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Tool time.

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  • #76
    Hello David and all.

    David I have a couple of questions for you regarding my tooling for the upcoming project 667. I am on the cusp of producing some silicon moulds for the 667. The rear appendages and some of the reactor coolant scoops. However I will soon also be creating the moulds for the stern horizontal planes. As you know the 667's stern planes featured fences, (plates at either end of the movable surface.) I am concerned about how to best arrange them on my moulding board arrangement and designing the mould to eliminate the possibility of trapped air bubbles in the outer edges of these really thin sections. I have never moulded parts with such thin plate sections before and I am concerned that because of their thin-ness they may be susceptible to bubbles if the air venting is not well designed and I think this could be greatly helped by their orientation.

    This first picture shows my typical mould board set up with the movable surface with the leading edge upwards. The sprue (dark shaded in section) attaching to the leading edge where the foil is thickest. The thinking being that the plates are pointed upwards therefore allowing one vent placed at the top tip of the plate to allow air to move out as the resin fills up. The downside is that the resin will be pouring into the mould immediately over the brass rod insert, thus hampering a clear open space to pour into. What do you think of this?

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    Second photo shows the movable surface in the more conventional position that I would usually have it with the plates in a horizontal position, My concern being that the air will not be able to escape out the sides of the mould as my vent lines only really run up the split surface. Should I be concerned about extra venting lines or is it really in your experience, not an issue? This is how I would prefer to mount the piece as it allows the brass insert to be away from the pouring sprue. It also means I can have the air vents on a easily sandable flat surface rather than on the curved thick end of the foil.


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    Or is this all not really an issue?


    Second point.


    This has to do with you Fin build on the November class that Scott is developing. I really wanted to see what happened with the rest of the Sail/ Fin fabrication. The reason why I am so interested in this is that I am considering a one piece mould for the 667's fin. However I am thinking of creating a moulded part but out of Glass rather than moulding it out of Polyurethane.. You got up to splitting the mould in two with a knife and then were about to lay up cloth and then that's where I was left hanging....


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    I am thinking of producing my 667 fin mould as a one piece exactly like above however instead of cutting it in two, just brushing in gel coat and then layers of cloth. I am going to have to make a added section on the rear of the sail to create void where the missile deck would be and to make sure that the piece could be pulled out. I hope this makes sense. Do you see any problems with this?



    Regards,

    David H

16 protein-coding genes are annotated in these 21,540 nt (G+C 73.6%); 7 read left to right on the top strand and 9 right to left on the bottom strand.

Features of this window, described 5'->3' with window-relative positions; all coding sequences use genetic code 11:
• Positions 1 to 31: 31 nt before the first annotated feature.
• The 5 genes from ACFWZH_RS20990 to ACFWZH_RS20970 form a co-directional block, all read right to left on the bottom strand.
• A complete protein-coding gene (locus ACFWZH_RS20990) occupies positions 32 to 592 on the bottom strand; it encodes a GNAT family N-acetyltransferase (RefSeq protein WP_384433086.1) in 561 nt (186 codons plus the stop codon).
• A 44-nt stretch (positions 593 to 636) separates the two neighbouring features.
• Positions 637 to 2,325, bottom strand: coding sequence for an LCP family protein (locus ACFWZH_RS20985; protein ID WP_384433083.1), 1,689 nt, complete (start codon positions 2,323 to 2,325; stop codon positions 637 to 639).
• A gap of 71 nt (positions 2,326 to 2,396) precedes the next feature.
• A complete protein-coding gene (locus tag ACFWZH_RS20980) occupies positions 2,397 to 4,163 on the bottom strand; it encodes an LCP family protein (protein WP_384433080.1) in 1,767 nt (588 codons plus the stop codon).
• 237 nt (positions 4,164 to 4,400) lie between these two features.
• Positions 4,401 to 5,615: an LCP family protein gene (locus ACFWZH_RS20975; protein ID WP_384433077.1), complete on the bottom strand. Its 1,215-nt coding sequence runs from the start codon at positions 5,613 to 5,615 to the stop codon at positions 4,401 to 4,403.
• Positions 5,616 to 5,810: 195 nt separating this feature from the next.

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    • #77
      I would cut down int the number of vents you are using. I try to position the parts as such that I only need one vent. For the hinge for example if you angle the part you will not need a vent at the hinge.

      Below the mould I made for the new diveplanes I did for the AKULA, only one vent/part.

      Grtz,
      Bart

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      Practical wisdom is only to be learned in the school of experience.
      "Samuel Smiles"
      http://scale-submarine.com/index.html

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      • #78
        Hello David,


        Iím gone back to looking at vac pumps and am confused by the stats needed. I realize 29 inches of mercury and also -1 bar with about 8 CFM. However when I look up pumps, they all say how many cfm but none tell the amount of vacuum pulled in any meaning ful reference I can get my head around.They certainly donít mention 29 inches or -1 Bar , they may mention microns. Iíve looked up conversion scales but Iím just getting more confused. Any further advice?

        regards

        David H

        Comment


        • #79
          Originally posted by Davidh View Post
          Hello David,


          Iím gone back to looking at vac pumps and am confused by the stats needed. I realize 29 inches of mercury and also -1 bar with about 8 CFM. However when I look up pumps, they all say how many cfm but none tell the amount of vacuum pulled in any meaning ful reference I can get my head around.They certainly donít mention 29 inches or -1 Bar , they may mention microns. Iíve looked up conversion scales but Iím just getting more confused. Any further advice?

          regards

          David H
          I've seen the same things on 'new' pumps I've been pricing (the one I've got and is still working is nearly 40 years old and I bought it new); nothing I've looked at denotes degree of vacuum expressed in inches of Mercury. WTF!? I blame you metric-tramps across the waters for this horrible situation. A pox on your houses!

          OK, that out of my system Ö...Ö.

          Kevin Rimrodt is a calibration technician. If there's a conversion scale that converts microns per whatever-to-inches, he's the guy. I'll get back to you, Dave.

          David
          "... well, that takes care of Jorgenson's theory!"

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          • #80
            Thankyou David.

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